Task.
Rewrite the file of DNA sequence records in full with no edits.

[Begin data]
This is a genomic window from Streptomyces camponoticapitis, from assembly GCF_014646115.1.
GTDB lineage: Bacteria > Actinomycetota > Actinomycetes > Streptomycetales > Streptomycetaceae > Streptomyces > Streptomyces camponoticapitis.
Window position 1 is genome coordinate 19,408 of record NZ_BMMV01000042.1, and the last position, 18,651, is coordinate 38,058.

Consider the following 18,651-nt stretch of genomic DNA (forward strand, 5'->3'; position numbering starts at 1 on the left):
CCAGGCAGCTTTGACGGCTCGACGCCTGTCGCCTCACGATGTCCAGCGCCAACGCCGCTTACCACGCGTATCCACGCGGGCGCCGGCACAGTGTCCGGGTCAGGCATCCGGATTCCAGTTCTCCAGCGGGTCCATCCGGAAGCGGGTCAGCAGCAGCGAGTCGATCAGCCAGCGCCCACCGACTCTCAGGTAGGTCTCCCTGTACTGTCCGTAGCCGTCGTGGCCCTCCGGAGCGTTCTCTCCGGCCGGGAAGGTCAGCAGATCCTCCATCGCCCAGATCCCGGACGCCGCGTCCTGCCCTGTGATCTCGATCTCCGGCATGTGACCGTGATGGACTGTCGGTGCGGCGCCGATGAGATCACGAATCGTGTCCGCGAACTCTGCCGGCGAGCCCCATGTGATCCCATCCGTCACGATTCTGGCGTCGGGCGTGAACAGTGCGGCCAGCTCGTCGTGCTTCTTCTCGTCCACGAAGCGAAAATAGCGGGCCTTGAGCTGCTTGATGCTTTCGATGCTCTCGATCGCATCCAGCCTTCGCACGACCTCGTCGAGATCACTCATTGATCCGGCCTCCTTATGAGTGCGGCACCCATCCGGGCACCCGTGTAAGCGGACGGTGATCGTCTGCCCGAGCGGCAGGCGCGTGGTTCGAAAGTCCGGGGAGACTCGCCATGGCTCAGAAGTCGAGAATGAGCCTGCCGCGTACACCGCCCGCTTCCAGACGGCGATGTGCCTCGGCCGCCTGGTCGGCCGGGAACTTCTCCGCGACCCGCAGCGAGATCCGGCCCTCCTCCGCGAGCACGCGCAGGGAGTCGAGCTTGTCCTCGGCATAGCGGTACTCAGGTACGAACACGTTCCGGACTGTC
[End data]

This is a genomic window from Streptomyces camponoticapitis, from assembly GCF_014646115.1.
GTDB lineage: Bacteria > Actinomycetota > Actinomycetes > Streptomycetales > Streptomycetaceae > Streptomyces > Streptomyces camponoticapitis.
Window position 1 is genome coordinate 19,408 of record NZ_BMMV01000042.1, and the last position, 18,651, is coordinate 38,058.

Consider the following 18,651-nt stretch of genomic DNA (forward strand, 5'->3'; position numbering starts at 1 on the left):
CCAGGCAGCTTTGACGGCTCGACGCCTGTCGCCTCACGATGTCCAGCGCCAACGCCGCTTACCACGCGTATCCACGCGGGCGCCGGCACAGTGTCCGGGTCAGGCATCCGGATTCCAGTTCTCCAGCGGGTCCATCCGGAAGCGGGTCAGCAGCAGCGAGTCGATCAGCCAGCGCCCACCGACTCTCAGGTAGGTCTCCCTGTACTGTCCGTAGCCGTCGTGGCCCTCCGGAGCGTTCTCTCCGGCCGGGAAGGTCAGCAGATCCTCCATCGCCCAGATCCCGGACGCCGCGTCCTGCCCTGTGATCTCGATCTCCGGCATGTGACCGTGATGGACTGTCGGTGCGGCGCCGATGAGATCACGAATCGTGTCCGCGAACTCTGCCGGCGAGCCCCATGTGATCCCATCCGTCACGATTCTGGCGTCGGGCGTGAACAGTGCGGCCAGCTCGTCGTGCTTCTTCTCGTCCACGAAGCGAAAATAGCGGGCCTTGAGCTGCTTGATGCTTTCGATGCTCTCGATCGCATCCAGCCTTCGCACGACCTCGTCGAGATCACTCATTGATCCGGCCTCCTTATGAGTGCGGCACCCATCCGGGCACCCGTGTAAGCGGACGGTGATCGTCTGCCCGAGCGGCAGGCGCGTGGTTCGAAAGTCCGGGGAGACTCGCCATGGCTCAGAAGTCGAGAATGAGCCTGCCGCGTACACCGCCCGCTTCCAGACGGCGATGTGCCTCGGCCGCCTGGTCGGCCGGGAACTTCTCCGCGACCCGCAGCGAGATCCGGCCCTCCTCCGCGAGCACGCGCAGGGAGTCGAGCTTGTCCTCGGCATAGCGGTACTCAGGTACGAACACGTTCCGGACTGTC